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9 Aug 2023 Expiry and prescription of leave days: employer's duty of care and information

The Netherlands is currently in the middle of the summer holiday period, but there are also employees who rarely or never take holidays. As a result, there is often a huge amount of leave days accrued that does not shrink much, if at all. Employer and employee should realise these in principle do not simply lapse or become time-barred. Employer has a duty of care and information towards employee.

Legal framework
By law, an employee is entitled to at least four weeks' holiday a year. This amounts to 20 statutory leave days for full-time employment. These statutory holidays expire six months after the year in which they were accrued, unless the employee was unable to take holidays. In that case, a five-year limitation period applies under the law.

The Max Planck ruling: duty of care and information on the part of the employer
The European Court of Justice ruled in 2018 in the Max Planck judgment (in a German case) that the right to holidays cannot simply be lost. This can only be the case if the employer has ensured that the employee actually had the opportunity to take his annual leave. This requires that the employer has informed the employee "in a precise and timely manner" about his holiday entitlements and warned the employee of the moment when the employee will lose these entitlements.

Supreme Court: no limitation period as long as employer does not fulfil its obligations
The Supreme Court recently ruled in a Dutch case in which this was an issue. The employee, who was working as a lawyer, had accumulated a reservoir of holidays over 15 years. Specifically, it involved 186.5 accrued but unused holiday days, including days above the law. The issue was whether statutory holiday days were time-barred after a five-year period.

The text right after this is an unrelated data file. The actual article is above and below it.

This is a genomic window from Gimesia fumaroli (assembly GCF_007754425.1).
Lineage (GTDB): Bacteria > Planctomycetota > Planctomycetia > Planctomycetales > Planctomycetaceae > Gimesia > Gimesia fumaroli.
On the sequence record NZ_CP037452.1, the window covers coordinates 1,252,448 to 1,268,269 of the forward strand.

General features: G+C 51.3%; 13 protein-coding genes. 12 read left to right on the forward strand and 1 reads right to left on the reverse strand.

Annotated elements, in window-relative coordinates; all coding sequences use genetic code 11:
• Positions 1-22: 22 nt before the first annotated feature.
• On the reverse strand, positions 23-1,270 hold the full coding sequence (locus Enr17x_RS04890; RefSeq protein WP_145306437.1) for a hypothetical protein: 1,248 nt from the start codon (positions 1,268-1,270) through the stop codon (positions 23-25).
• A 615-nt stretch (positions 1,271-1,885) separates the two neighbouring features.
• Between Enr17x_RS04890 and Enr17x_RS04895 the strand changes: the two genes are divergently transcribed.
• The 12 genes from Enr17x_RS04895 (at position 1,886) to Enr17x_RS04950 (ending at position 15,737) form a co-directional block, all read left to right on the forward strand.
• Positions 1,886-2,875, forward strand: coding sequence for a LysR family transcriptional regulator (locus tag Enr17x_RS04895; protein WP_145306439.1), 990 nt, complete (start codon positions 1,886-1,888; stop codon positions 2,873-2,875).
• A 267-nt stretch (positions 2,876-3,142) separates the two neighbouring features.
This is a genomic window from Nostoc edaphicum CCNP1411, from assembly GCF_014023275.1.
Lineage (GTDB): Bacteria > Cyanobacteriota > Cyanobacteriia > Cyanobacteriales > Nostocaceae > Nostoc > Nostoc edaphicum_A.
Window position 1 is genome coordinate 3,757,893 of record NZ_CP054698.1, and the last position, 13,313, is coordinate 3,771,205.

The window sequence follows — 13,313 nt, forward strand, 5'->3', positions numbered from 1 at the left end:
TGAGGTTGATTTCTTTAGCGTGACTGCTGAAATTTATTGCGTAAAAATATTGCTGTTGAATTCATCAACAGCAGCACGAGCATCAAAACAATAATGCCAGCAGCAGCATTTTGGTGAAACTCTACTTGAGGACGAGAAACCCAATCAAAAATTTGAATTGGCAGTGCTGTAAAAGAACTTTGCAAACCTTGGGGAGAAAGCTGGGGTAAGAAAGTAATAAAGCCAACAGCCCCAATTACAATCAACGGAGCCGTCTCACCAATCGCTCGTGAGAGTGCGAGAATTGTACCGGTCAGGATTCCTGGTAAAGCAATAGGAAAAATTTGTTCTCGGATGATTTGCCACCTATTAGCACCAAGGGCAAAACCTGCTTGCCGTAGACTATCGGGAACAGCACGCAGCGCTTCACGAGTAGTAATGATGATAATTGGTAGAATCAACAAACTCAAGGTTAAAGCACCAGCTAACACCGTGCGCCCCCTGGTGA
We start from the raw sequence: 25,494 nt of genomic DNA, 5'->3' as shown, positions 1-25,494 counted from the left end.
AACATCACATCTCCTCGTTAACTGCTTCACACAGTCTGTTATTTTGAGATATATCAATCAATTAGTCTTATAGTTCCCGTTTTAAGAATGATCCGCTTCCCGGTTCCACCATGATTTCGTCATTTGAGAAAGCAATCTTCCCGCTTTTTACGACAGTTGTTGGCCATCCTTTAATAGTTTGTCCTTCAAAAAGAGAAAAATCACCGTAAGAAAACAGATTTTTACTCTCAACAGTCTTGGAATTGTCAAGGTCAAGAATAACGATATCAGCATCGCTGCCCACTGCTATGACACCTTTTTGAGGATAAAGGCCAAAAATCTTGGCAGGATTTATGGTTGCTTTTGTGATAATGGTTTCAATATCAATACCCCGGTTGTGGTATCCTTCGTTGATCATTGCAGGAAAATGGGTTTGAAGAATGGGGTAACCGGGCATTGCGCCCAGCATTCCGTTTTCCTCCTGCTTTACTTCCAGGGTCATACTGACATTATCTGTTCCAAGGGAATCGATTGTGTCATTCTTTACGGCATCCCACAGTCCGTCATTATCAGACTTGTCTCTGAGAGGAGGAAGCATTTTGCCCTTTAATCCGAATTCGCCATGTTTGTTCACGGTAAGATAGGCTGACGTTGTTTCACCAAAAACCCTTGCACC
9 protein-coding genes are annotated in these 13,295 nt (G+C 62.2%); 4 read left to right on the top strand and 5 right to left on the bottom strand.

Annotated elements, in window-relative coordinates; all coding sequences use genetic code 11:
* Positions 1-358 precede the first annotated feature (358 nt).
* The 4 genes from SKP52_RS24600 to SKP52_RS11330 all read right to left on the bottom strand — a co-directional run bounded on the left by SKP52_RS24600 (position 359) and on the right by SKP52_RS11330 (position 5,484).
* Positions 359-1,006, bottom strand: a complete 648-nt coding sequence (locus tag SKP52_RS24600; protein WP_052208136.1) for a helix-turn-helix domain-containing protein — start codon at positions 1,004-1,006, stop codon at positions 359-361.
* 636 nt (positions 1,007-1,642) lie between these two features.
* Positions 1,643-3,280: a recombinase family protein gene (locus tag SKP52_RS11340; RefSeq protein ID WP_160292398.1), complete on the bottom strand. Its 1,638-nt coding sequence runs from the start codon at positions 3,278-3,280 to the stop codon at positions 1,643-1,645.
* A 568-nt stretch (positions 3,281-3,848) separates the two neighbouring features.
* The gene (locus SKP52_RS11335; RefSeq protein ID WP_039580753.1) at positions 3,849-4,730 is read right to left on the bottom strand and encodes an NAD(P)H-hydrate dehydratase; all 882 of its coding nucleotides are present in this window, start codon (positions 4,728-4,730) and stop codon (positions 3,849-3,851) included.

In this case, the employer had not complied with the duty of care and information mentioned above. According to the Supreme Court, the court had therefore rightly disapplied the five-year limitation period. European law opposes a national regulation in which the right to holiday lapses after five years if the employer did not actually enable the employee to exercise his holiday entitlement.

Because the five-year limitation period was not applied, the employee was entitled to a gross amount of €62,604.32 as compensation for accrued but unused holiday days after the termination of his employment. This amount was further increased by a 10% penalty (the 'statutory increase') and statutory interest.

You can read the judgment here

Holidays are not lost without action by the employer
For holidays to lapse or become time-barred, action by the employer is required. Employers must clearly and timely inform their employees of both the six-month expiry date and the five-year limitation period. As long as the employee has not actually been given the opportunity to take his holidays, the holidays (even after five years) cannot be lost.

Finally, it is important to note that in the event of a dispute, it is up to the employer to prove that it exercised all due diligence to actually enable the employee to take holidays. It is therefore important for employers to keep proper records. These should properly record both the outstanding holiday balance and the warnings sent to the employee.

Questions about expiry or limitation of holidays? Contact the employment lawyers at SPEE advocaten & mediation.

SPEE advocaten & mediation Maastricht


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